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‘PIL Not a Pill to Cure all Wrongs’

Published: 13th August 2014 06:00 AM  |   Last Updated: 13th August 2014 08:13 AM   |  A+A-

CHENNAI: PIL is not a pill or a panacea for all wrongs. An innovation of judicial activism, it is essentially meant to protect basic human rights of the weak and the disadvantaged. As such, the increasing instances of its abuse necessitates that the parameters within which PIL could be resorted to by a petitioner and entertained by the court are re-emphasised, the Madras High Court has held.

Public Interest Litigation, aimed at redressal of genuine public wrong or public injury, should not be used for publicity or to settle personal vendetta. The judges, particularly in the higher judiciary, are Constitutional functionaries and not government servants, as has been time and again laid down by a number of decisions of the Supreme Court and they are not ‘persons’ or ‘authorities’ or ‘government’, against whom writs can be issued under Article 226 of the Constitution, a division bench of Justices V Dhanapalan and  G Chockalingam said on Tuesday.

The bench was dismissing a PIL from Prisoners Forum, by its director P Pugalenthi, praying for a direction to the Chief Justice to constitute a special bench to hear exclusively Habeas Corpus matters, as the pendency of such cases was abundant.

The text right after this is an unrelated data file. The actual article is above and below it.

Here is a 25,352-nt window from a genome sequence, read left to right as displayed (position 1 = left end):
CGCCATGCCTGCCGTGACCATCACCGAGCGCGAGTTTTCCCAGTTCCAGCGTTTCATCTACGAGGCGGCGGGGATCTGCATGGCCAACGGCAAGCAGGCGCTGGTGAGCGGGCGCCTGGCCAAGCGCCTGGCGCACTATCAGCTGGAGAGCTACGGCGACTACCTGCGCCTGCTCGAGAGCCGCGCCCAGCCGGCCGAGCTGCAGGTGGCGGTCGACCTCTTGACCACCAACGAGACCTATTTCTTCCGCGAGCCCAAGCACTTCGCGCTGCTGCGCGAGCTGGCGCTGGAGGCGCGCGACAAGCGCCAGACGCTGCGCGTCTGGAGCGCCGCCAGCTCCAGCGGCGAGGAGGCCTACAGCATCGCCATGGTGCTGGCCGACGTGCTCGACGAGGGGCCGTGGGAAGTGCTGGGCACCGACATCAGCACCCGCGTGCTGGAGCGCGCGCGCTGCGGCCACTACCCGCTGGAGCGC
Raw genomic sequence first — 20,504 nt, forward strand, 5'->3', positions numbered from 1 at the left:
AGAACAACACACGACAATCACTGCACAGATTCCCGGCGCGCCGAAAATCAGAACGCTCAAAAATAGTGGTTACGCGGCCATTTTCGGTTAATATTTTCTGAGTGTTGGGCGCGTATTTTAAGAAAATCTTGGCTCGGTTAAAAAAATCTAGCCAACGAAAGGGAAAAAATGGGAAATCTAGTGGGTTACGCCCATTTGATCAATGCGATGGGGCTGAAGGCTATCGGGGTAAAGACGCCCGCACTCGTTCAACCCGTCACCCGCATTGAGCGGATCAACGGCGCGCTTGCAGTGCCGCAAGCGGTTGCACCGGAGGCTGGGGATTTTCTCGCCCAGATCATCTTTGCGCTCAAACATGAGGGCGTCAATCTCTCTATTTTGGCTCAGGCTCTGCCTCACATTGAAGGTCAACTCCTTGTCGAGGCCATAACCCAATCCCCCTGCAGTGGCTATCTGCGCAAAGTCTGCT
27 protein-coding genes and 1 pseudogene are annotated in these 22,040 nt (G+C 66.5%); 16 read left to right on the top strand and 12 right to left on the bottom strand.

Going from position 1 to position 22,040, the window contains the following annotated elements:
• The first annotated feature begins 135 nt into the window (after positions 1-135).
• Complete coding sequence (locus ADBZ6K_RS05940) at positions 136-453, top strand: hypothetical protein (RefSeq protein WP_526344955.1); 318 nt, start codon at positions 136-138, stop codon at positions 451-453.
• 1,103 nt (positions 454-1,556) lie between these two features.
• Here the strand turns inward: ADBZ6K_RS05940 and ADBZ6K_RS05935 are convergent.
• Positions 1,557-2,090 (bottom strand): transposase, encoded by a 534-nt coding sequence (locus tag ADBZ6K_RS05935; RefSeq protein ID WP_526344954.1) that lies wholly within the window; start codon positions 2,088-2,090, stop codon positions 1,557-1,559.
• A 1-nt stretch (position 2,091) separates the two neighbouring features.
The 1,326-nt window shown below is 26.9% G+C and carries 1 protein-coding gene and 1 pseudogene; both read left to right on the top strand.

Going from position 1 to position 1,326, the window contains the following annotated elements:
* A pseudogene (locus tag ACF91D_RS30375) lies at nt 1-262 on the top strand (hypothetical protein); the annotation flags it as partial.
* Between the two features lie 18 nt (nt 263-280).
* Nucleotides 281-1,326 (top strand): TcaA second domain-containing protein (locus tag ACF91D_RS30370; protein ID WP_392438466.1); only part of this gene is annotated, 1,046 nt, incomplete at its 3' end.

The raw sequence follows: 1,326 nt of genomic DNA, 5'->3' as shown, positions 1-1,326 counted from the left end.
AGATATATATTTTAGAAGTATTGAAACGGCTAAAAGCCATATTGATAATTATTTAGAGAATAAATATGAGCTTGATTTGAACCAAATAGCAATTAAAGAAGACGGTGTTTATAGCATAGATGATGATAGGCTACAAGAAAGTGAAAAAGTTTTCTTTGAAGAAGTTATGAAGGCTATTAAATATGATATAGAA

Articles 225 and 229 of the Constitution have conferred prerogatives on the CJ as regards the administration of the HC. Such power is unquestionable and cannot be called into question either under judicial review or in a PIL, to direct the CJ to constitute a special bench. “Therefore, we are of the considered opinion that no judicial review is available to the petitioner to file this PIL for a direction to the CJ of this Court, as he alone is the exclusive authority to take a decision on the need for constitution of a special bench and not this Court. Under the circumstances, even on public interest, it is for the CJ to decide about the grievance of the petitioner. It cannot be redressed through any other recourse, such as this PIL. As such, the PIL cannot be entertained and the same is to be rejected,” the bench said. “If the petitioner still feels that there is a compelling necessity to constitute a special bench, it is open for him to make a representation to the CJ,” the bench added.



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